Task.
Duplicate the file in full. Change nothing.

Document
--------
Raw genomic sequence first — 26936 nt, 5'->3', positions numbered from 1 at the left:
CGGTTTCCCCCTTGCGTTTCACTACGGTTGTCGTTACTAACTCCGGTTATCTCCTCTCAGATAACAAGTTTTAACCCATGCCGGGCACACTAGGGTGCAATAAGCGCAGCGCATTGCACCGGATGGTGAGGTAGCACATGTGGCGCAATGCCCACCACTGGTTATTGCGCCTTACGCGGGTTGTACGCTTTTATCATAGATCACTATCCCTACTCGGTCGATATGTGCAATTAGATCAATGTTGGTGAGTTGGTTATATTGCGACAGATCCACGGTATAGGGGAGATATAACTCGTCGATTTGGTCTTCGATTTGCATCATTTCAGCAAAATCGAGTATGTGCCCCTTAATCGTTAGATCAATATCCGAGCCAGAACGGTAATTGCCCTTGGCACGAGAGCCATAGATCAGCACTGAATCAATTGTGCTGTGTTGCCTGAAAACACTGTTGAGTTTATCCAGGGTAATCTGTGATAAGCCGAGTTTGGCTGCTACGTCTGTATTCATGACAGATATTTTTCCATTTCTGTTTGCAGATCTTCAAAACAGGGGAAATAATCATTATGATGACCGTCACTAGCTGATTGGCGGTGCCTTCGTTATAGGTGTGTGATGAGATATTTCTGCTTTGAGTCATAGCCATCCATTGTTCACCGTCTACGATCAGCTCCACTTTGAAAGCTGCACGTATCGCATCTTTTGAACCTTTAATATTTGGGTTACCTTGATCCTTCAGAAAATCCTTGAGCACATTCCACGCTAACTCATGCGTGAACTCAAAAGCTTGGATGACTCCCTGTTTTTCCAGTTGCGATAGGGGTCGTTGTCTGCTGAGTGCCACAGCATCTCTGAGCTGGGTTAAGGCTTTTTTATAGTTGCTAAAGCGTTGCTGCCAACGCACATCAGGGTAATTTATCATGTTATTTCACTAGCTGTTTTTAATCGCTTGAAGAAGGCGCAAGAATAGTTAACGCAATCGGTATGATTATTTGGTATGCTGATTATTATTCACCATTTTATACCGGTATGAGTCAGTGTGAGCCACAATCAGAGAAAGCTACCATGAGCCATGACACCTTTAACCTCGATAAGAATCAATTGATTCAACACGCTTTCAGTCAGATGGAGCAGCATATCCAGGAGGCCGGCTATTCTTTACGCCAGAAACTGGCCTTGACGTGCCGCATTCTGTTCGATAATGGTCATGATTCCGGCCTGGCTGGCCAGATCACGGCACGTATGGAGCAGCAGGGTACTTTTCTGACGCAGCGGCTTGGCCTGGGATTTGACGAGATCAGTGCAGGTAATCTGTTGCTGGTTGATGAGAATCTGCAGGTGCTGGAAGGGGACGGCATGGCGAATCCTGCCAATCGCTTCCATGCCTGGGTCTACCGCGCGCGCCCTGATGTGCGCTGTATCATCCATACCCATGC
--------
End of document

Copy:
Raw genomic sequence first — 26936 nt, 5'->3', positions numbered from 1 at the left:
CGGTTTCCCCCTTGCGTTTCACTACGGTTGTCGTTACTAACTCCGGTTATCTCCTCTCAGATAACAAGTTTTAACCCATGCCGGGCACACTAGGGTGCAATAAGCGCAGCGCATTGCACCGGATGGTGAGGTAGCACATGTGGCGCAATGCCCACCACTGGTTATTGCGCCTTACGCGGGTTGTACGCTTTTATCATAGATCACTATCCCTACTCGGTCGATATGTGCAATTAGATCAATGTTGGTGAGTTGGTTATATTGCGACAGATCCACGGTATAGGGGAGATATAACTCGTCGATTTGGTCTTCGATTTGCATCATTTCAGCAAAATCGAGTATGTGCCCCTTAATCGTTAGATCAATATCCGAGCCAGAACGGTAATTGCCCTTGGCACGAGAGCCATAGATCAGCACTGAATCAATTGTGCTGTGTTGCCTGAAAACACTGTTGAGTTTATCCAGGGTAATCTGTGATAAGCCGAGTTTGGCTGCTACGTCTGTATTCATGACAGATATTTTTCCATTTCTGTTTGCAGATCTTCAAAACAGGGGAAATAATCATTATGATGACCGTCACTAGCTGATTGGCGGTGCCTTCGTTATAGGTGTGTGATGAGATATTTCTGCTTTGAGTCATAGCCATCCATTGTTCACCGTCTACGATCAGCTCCACTTTGAAAGCTGCACGTATCGCATCTTTTGAACCTTTAATATTTGGGTTACCTTGATCCTTCAGAAAATCCTTGAGCACATTCCACGCTAACTCATGCGTGAACTCAAAAGCTTGGATGACTCCCTGTTTTTCCAGTTGCGATAGGGGTCGTTGTCTGCTGAGTGCCACAGCATCTCTGAGCTGGGTTAAGGCTTTTTTATAGTTGCTAAAGCGTTGCTGCCAACGCACATCAGGGTAATTTATCATGTTATTTCACTAGCTGTTTTTAATCGCTTGAAGAAGGCGCAAGAATAGTTAACGCAATCGGTATGATTATTTGGTATGCTGATTATTATTCACCATTTTATACCGGTATGAGTCAGTGTGAGCCACAATCAGAGAAAGCTACCATGAGCCATGACACCTTTAACCTCGATAAGAATCAATTGATTCAACACGCTTTCAGTCAGATGGAGCAGCATATCCAGGAGGCCGGCTATTCTTTACGCCAGAAACTGGCCTTGACGTGCCGCATTCTGTTCGATAATGGTCATGATTCCGGCCTGGCTGGCCAGATCACGGCACGTATGGAGCAGCAGGGTACTTTTCTGACGCAGCGGCTTGGCCTGGGATTTGACGAGATCAGTGCAGGTAATCTGTTGCTGGTTGATGAGAATCTGCAGGTGCTGGAAGGGGACGGCATGGCGAATCCTGCCAATCGCTTCCATGCCTGGGTCTACCGCGCGCGCCCTGATGTGCGCTGTATCATCCATACCCATGC